• This is bad news (Score:4, Interesting)

    by Orion Blastar (457579) <[orionblastar] [at] [gmail.com]> on Monday July 14, 2008 @08:39PM (#24189857) Homepage Journal

    because if someone writes a plug-in to help gamers, they will use this case to sue them as well.

    This case shows that no consumer can own a copy of a video game, the game development company still owns the copy but only gives the consumer the right to use it in a native copy of Windows, and not modify it in any way. I guess it also means you cannot sell it used, nor can you run it inside of WINE, or a virtual machine or emulator either. You can only run it in a native copy of Windows, anything else is considered modifying it and violating the EULA and could get you sued.

  • Re:Wow... (Score:2, Interesting)

    by Samantha Wright (1324923) on Monday July 14, 2008 @08:40PM (#24189861) Homepage Journal
    Granted, but that's not what the lawsuit was about. It was about anti-cheating mechanisms being circumvented and the game being run subordinately to another process.
  • by m.ducharme (1082683) on Monday July 14, 2008 @08:42PM (#24189887)

    What makes the copy illegal is not that it was put in ram, but the way it was put there.

    Click on the WoW executable, windows sticks a copy in RAM; that's a legal copy, per the license agreement.

    Click on the Glider executable, glider calls the WoW executable, that's an unlicensed copy of WoW and hence is infringing.

    The specific copy of WoW in your RAM is illegal not because it's a copy, but because of how it got there.

  • by witekr (971989) on Monday July 14, 2008 @08:53PM (#24189981) Homepage
    Interesting. I've always thought that the best game bot would be a piece of hardware that connects to the monitor output of the graphics card and into a USB port, acting as a mouse/keyboard. It could send the image data to some AI-like software which basically plays the game for you as any human would.. Opens a whole other can of worms. Robot AI's should be able to enjoy playing games too !!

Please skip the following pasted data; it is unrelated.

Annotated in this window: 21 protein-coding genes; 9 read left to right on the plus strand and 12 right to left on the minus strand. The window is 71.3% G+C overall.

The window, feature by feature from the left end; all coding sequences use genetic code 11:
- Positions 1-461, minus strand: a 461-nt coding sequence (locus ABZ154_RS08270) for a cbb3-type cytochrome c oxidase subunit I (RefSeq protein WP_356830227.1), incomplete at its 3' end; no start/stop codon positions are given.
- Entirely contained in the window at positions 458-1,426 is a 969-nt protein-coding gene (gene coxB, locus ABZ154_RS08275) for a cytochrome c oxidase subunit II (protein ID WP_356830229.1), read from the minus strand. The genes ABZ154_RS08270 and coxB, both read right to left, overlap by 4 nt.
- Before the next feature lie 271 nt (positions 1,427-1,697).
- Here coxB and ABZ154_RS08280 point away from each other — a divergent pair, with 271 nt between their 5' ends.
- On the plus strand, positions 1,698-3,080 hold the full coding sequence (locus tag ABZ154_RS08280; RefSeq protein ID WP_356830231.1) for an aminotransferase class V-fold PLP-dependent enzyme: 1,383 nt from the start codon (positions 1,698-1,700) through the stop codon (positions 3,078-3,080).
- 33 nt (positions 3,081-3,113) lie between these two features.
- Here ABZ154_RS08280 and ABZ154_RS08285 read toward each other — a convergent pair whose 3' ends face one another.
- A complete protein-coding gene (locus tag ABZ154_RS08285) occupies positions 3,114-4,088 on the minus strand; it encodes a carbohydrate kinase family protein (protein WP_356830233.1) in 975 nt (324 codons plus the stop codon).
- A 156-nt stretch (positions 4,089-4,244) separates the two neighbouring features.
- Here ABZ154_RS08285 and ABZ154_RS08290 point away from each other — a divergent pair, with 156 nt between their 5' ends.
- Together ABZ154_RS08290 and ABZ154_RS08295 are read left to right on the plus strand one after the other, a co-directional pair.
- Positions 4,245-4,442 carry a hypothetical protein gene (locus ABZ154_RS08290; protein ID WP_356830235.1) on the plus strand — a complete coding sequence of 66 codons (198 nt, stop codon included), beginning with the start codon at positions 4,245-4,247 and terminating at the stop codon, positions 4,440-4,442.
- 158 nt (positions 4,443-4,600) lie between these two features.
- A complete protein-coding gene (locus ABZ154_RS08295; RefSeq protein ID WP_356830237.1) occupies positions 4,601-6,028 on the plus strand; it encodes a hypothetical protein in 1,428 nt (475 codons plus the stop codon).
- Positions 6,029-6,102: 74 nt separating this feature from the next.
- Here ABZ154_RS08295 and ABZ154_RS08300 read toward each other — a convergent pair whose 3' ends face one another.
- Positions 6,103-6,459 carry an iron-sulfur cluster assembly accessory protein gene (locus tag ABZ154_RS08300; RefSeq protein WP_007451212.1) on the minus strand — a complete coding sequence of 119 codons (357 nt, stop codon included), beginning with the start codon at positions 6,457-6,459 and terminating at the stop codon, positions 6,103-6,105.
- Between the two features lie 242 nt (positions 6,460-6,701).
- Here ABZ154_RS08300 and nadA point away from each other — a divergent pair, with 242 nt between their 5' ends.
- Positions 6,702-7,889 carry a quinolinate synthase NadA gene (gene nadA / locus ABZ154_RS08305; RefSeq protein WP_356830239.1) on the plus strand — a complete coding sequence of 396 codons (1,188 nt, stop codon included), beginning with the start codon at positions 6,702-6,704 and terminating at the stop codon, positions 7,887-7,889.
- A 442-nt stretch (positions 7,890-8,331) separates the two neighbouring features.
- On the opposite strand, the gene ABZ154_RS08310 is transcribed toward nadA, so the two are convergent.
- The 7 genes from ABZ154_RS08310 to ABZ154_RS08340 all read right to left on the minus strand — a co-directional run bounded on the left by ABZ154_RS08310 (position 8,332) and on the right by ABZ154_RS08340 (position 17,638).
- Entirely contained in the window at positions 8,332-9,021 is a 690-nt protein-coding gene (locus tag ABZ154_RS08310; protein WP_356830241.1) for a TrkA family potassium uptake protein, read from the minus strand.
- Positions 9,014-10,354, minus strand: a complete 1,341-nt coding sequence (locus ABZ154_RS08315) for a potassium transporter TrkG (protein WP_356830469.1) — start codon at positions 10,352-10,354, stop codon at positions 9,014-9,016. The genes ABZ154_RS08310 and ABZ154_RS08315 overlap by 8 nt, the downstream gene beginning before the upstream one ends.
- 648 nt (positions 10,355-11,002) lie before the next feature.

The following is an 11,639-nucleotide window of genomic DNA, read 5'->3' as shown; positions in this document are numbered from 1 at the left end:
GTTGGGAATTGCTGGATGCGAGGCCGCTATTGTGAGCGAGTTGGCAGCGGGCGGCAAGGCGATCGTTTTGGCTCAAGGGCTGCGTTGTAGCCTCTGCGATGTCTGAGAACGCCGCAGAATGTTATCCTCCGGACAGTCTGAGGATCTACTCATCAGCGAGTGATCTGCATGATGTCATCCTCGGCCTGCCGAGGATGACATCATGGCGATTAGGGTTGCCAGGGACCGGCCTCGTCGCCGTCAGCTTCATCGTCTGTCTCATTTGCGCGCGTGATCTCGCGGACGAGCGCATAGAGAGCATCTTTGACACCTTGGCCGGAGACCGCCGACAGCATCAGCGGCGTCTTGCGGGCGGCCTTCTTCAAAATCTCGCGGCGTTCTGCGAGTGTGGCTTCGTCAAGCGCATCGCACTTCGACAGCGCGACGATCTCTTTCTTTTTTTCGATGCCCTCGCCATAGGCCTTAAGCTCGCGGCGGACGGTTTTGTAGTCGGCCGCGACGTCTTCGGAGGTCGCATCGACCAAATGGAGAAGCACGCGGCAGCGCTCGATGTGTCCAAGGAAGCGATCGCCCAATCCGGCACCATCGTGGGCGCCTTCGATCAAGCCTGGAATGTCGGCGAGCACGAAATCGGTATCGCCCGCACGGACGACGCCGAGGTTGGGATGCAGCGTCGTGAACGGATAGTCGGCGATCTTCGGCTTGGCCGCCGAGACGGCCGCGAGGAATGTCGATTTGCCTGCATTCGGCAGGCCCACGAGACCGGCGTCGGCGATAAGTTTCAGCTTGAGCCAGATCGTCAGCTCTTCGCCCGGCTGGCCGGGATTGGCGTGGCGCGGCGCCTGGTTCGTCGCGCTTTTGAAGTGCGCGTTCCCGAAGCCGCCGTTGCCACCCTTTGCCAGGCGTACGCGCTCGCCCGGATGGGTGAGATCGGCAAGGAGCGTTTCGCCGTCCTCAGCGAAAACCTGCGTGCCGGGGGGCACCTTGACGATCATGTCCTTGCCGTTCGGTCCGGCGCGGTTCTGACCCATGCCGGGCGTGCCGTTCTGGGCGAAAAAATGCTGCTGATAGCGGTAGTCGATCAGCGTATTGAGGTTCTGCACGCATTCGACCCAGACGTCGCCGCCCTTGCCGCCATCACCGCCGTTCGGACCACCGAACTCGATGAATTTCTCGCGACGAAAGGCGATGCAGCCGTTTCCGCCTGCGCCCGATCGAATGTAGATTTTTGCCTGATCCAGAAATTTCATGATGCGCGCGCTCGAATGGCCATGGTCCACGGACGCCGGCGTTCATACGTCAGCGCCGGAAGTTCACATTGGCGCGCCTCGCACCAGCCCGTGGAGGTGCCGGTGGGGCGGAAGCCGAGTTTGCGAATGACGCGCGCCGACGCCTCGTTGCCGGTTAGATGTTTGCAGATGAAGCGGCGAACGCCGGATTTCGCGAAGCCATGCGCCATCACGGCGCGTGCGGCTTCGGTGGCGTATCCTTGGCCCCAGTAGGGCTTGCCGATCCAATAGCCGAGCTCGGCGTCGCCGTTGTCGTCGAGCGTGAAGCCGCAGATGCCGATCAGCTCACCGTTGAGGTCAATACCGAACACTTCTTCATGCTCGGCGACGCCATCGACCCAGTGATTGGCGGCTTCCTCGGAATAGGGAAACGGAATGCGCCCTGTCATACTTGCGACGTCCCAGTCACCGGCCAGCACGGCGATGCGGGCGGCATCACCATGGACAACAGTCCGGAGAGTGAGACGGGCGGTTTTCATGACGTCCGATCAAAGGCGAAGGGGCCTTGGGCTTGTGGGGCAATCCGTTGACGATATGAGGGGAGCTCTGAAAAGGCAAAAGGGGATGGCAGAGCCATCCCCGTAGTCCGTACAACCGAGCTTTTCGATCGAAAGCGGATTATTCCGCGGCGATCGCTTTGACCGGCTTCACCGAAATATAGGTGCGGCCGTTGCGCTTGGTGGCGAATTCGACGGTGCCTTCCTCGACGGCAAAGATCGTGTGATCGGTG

• Thankfully, this IS the Ninth "Circus" Court, the single most overturned federal bench in all of American Jurisprudence.

    Most overturned by number of cases, or by percent of cases? If by number of cases, please consider that the Ninth Circuit has jurisdiction over a far larger population than any other court of appeals in the United States. In fact, it covers over 19 percent of the U.S. population.

  • by stinerman (812158) <nathan@stine.gmail@com> on Monday July 14, 2008 @08:57PM (#24190013) Homepage

    But doesn't 17 USC 117 protect ordinary operation of the program?

    Notwithstanding the provisions of section 106, it is not an infringement for the owner of a copy of a computer program to make or authorize the making of another copy or adaptation of that computer program provided:
    (1) that such a new copy or adaptation is created as an essential step in the utilization of the computer program in conjunction with a machine and that it is used in no other manner

    I'd hope that copying the program into RAM is an "essential step in the utilization of the computer program". Am I missing something here?

  • by zonky (1153039) on Monday July 14, 2008 @09:09PM (#24190145)
    Never went to trial; the smaller company went bust first. Legal fee's probably didn't help.